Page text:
Sundowner 27 January 2019.
Tickets selling fast! Don’t miss out!
[Click on link above for information flyer]
DEVELOPERS WANT the City of Albany to approve Local Structure Plan 9. This would change the zoning to allow a 51-unit tourist resort to be built at Goode Beach between Lake Vancouver and the beach. The resort would include a restaurant, function centre and swim-ming pool.
The block of land in question is known as Lot 660. It surrounds Lake Vancouver, a pristine freshwater lake, on three sides. Most of Lot 660 is either vegetation-covered dunes near the sea or wetland near the lake. The current city plan envisages a “low key” development of up to ten “chalet/cottage units” in a small part of the block designated as Special Use Zone SU1. The question is whether this should change to allow a much larger development extending well beyond SU1.
The Frenchman Bay Association is opposing this change. We are not opposed to all development (for instance we support the Council’s decision to allow development of the old caravan park site at Frenchman Bay), but all the evidence is that the proposed resort:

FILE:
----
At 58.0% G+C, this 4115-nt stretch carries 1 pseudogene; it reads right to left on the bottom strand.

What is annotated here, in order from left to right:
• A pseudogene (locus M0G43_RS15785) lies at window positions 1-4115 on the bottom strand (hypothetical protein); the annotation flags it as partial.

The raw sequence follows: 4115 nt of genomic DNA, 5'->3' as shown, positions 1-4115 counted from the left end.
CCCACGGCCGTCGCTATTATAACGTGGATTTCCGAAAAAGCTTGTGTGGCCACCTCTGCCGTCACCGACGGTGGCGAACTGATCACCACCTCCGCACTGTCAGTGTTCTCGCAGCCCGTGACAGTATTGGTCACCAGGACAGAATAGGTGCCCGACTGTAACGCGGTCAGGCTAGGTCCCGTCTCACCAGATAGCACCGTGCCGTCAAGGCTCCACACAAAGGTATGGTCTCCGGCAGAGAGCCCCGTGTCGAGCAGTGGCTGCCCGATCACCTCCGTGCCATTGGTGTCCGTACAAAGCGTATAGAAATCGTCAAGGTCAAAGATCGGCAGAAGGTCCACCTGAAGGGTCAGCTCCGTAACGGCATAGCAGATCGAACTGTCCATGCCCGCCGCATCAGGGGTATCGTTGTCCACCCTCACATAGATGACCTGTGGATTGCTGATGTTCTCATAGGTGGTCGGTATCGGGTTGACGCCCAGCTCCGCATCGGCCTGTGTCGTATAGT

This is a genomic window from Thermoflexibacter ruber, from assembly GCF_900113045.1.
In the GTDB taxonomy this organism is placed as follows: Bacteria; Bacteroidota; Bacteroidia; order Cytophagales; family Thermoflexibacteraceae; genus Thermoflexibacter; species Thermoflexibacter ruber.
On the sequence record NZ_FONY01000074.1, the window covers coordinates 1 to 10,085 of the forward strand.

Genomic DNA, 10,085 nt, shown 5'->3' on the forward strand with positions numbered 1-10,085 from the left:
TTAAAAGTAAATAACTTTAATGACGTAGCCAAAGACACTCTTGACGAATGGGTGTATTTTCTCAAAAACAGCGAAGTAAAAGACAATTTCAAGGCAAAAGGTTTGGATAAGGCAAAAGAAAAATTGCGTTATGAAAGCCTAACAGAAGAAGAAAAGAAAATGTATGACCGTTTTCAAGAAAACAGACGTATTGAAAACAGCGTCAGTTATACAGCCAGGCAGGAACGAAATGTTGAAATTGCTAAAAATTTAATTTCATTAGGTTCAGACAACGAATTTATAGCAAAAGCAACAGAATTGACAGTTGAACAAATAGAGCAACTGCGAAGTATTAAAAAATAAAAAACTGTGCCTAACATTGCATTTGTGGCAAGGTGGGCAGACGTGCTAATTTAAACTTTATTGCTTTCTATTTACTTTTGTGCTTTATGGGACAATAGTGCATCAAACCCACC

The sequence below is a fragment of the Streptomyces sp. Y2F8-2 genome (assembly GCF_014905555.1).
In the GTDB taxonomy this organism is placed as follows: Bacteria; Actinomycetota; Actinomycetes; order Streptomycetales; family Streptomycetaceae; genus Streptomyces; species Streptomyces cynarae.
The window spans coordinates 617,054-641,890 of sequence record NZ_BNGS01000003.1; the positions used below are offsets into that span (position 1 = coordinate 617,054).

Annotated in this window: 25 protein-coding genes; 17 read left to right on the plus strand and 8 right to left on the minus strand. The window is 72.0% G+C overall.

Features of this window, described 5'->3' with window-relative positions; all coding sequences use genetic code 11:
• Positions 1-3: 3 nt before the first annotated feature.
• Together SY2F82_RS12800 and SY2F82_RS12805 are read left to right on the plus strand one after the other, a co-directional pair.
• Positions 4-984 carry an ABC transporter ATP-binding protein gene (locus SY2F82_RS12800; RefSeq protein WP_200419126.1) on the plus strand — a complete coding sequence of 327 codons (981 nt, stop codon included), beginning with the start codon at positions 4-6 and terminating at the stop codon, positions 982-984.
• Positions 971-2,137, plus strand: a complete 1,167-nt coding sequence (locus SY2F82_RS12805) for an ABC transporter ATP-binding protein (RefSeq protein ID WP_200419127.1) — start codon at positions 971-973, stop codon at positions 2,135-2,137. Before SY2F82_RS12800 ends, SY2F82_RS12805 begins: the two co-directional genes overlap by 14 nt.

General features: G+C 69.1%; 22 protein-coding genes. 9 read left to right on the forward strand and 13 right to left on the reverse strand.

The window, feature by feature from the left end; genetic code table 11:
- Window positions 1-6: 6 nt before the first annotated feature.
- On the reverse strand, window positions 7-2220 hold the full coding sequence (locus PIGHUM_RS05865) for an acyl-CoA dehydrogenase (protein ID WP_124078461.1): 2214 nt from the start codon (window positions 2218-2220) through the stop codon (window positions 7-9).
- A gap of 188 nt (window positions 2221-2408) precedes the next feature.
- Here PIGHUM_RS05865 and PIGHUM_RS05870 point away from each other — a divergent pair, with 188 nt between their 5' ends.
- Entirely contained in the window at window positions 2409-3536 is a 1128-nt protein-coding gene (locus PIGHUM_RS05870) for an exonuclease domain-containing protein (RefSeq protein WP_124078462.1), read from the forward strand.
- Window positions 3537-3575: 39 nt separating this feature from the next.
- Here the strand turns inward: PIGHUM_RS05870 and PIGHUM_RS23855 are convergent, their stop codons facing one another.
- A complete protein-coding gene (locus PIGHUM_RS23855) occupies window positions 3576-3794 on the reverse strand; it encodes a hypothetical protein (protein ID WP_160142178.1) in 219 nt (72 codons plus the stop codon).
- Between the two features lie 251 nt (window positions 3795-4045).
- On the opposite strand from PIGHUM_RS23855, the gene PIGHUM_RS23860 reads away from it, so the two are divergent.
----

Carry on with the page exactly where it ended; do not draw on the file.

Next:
Endangers protected rare species of plants and animals
Would permanently alter the Lake Vancouver wetland
Risks irrecoverable damage to the lake and surroundings
Cannot be built without driving a truck through EPA and Planning Commission guidelines on protecting wetlands and on coastal setbacks.
The map on the attached flyer shows why the resort cannot be built within normal planning parameters.
The Council Meeting on 24th July will be your last chance to express your concern. Use your right to four minutes to say what you think, or simply show your support by coming along.
Click on the link above for details of the event.
The Frenchman Bay Association in collaboration with the Museum of the Great Southern invite you to attend ‘A Goode Evening’ with food, wine and a discussion of:
The Panoramic View of King George Sound, Part of the Colony of Swan River which is a hand- coloured print published in 1834, based on sketches by Robert Dale.
Ensign Dale was posted to WA in 1829 and made 360 degree panoramic sketches from the summit of Mt Clarence. This historically significant artwork depicts Minang people on country, engaged in cultural pursuits and having friendly interactions with soldiers.
The presentation will be given by Malcolm Traill (MoGS) and Steve Hopper (UWA).
Numbers are limited. First in first served.